It’s not often that a team’s starting quarterback from the season before can transfer while fans and coaches hardly bat an eye. But that defines the LSU offensive situation going into the 2022 season.
With a new coach and nearly whole new staff taking over, it might as well happen this year. Offensive coordinator Mike Denbrock has a lot of questions to answer but the cupboard isn’t bare and whoever comes out on top in the quarterback derby could improve on last year’s production.
Max Johnson will be missed after throwing for 2,815 yards and 27 touchdowns, then transferring to Texas A&M. But, then again, maybe not.
Johnson shouldn’t have been the quarterback last year but was pressed into full-time service when hard-luck Myles Brennan hurt his left arm in the offseason. Brennan was primed for his coming out season and may get that chance this year.
Brennan will have to fend off Arizona State transfer Jayden Daniels, who brings a completely opposite vibe: Brennan is a drop-back, stand-and-deliver type to Daniels’ dual-threat talent. It’s not to say Brennan can’t move but Daniels will force defenses to play less compactly and could raise LSU up if he can replicate his freshman 2019 season (2,943 yards, 17 TDs, 2 interceptions).
Still, Brennan, with his experience in Baton Rouge, gets a slight edge with the distinct possibility both will play and maybe even share starts.
Throughout the Les Miles era, LSU never seemed to have an SEC level quarterback. Now it has four with Garrett Nussmeier and freshman Walker Howard. Nussmeier looked good in the spring game and coaches have said he shouldn’t be counted out. The future looks bright.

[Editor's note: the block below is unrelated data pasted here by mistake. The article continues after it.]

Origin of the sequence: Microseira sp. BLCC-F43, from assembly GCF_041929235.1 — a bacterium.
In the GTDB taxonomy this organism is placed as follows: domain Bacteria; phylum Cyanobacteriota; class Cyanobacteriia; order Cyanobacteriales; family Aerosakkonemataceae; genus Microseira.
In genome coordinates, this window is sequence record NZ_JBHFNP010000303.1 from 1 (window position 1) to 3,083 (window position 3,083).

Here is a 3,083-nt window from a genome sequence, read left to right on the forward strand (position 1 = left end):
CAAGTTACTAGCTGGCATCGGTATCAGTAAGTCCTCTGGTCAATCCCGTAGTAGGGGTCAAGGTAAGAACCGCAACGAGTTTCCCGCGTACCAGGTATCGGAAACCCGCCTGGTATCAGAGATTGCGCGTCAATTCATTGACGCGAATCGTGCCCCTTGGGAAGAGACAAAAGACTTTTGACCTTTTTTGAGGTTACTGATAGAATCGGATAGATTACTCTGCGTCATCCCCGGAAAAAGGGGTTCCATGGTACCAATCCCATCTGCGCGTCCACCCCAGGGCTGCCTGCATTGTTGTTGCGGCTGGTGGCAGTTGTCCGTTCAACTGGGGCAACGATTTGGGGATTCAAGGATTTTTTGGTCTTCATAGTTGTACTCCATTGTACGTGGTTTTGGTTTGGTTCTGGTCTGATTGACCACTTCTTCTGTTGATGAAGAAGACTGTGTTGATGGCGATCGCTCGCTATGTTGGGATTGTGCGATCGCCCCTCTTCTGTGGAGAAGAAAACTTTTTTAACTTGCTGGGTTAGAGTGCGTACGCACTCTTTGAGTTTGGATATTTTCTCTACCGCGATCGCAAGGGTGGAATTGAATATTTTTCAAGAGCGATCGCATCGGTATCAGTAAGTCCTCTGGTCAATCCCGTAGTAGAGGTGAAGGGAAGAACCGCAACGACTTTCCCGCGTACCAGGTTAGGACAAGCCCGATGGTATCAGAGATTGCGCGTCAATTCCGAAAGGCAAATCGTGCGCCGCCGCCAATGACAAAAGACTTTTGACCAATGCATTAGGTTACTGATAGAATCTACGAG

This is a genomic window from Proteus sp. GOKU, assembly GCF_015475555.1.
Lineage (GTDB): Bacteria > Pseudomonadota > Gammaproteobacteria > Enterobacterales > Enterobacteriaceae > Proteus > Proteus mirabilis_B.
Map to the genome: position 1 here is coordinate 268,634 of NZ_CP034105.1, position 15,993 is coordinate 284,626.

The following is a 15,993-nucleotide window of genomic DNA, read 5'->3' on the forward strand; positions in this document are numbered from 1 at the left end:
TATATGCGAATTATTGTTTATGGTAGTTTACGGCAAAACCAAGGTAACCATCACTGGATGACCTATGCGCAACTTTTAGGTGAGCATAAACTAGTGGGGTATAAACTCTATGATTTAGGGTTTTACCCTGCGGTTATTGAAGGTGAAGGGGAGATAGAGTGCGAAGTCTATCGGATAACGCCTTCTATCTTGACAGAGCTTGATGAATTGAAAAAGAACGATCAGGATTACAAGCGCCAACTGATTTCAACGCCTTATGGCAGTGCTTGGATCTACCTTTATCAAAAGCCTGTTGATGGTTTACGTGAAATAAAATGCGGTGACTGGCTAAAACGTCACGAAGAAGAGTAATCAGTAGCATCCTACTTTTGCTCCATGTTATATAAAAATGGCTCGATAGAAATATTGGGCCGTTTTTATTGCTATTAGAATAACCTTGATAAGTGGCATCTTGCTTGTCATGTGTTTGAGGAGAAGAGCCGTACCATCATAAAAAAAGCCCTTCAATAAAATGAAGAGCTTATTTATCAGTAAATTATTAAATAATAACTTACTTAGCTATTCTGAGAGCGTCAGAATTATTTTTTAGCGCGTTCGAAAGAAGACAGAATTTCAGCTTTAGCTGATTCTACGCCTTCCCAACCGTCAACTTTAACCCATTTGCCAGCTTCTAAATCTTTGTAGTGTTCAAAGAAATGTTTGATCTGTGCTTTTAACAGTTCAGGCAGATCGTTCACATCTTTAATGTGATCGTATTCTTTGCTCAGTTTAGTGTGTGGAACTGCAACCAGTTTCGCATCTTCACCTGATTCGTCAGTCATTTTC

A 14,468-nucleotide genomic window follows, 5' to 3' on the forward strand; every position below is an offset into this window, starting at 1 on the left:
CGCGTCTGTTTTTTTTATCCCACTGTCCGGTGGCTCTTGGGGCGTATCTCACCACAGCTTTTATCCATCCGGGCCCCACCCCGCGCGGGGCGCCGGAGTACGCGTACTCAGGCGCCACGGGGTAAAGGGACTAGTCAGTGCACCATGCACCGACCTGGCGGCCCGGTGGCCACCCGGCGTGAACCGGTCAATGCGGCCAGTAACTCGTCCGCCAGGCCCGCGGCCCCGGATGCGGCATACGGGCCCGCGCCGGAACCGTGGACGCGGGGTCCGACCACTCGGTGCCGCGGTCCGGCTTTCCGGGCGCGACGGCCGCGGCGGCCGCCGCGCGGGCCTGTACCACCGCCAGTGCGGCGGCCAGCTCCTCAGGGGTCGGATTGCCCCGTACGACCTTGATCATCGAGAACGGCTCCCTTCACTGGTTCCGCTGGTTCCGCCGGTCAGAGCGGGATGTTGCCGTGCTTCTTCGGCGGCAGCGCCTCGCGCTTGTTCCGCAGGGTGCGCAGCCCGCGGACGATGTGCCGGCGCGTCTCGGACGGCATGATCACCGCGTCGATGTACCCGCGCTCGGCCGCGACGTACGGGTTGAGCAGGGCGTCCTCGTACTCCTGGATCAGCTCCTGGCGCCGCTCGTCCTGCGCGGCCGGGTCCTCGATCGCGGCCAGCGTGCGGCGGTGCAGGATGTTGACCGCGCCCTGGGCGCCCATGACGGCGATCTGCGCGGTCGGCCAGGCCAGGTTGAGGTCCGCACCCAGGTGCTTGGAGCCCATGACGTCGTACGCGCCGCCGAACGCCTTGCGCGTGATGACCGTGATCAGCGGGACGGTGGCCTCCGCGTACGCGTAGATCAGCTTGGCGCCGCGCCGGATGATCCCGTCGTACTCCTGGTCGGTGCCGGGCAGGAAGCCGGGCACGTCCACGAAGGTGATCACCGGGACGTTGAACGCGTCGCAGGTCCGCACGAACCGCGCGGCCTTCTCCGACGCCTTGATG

Of course, the LSU offense won’t be all about the quarterback. The running back and wide receiver groups have one standout on top of some decent secondary talent.
Perhaps the biggest move in the offseason was keeping wide receiver Kayshon Boutte from transferring. A freshman All-American, he’s caught 83 balls for 1,244 yards and 14 TDs despite missing half of last season and starting slowly in 2020. He’ll draw double teams on a regular basis to help out his teammates.
There are plenty of others. Jack Bech, Jaray Jenkins, and Brian Thomas Jr. combined for 105 catches last season. Louisiana Ragin’ Cajuns transfer Kyren Lacy brings FBS experience to the fold after the Tigers lost Deion Smith, and Malik Nabers could also step up into the opening.
Whoever wins the quarterback job won’t have a shortage of targets.
The running backs room also has a headliner in John Emery Jr., who was ineligible last season but apparently is ready for a final go. A five-star recruit, he’s waiting to realize his immense and diverse skills as a runner and receiver.
Penn State transfer Noah Cain was a great pickup. He rushed for 777 yards and 12 TDs in the two seasons he played full time and gives LSU a physical runner who can catch the ball. He also caught 17 passes last season.
If those two stay healthy, LSU should have no trouble improving on last year’s dismal attack, which was second-to-last in the SEC (114 yards per game and 3.3 yards per carry.)
Outside of quarterback, the offensive line is the most crucial position and here is the biggest question mark because this one is being piece-mealed with talented, though unproven, hopefuls.
Will Campbell has looked like a freshman who can step in and start after a good spring showing. Easier said than done. Cameron Wire and Garrett Dellinger have more experience and the tackle combination will likely include two of those three.
FCS All-American Tre’Mond Shorts was big transfer portal acquisition and will battle with Anthony Bradford and Marcus Dumervil for the two guard spots. Charles Turner got a shot at center in the spring, but that spot is still up for grabs as the offensive staff cross-trained several players for multiple positions.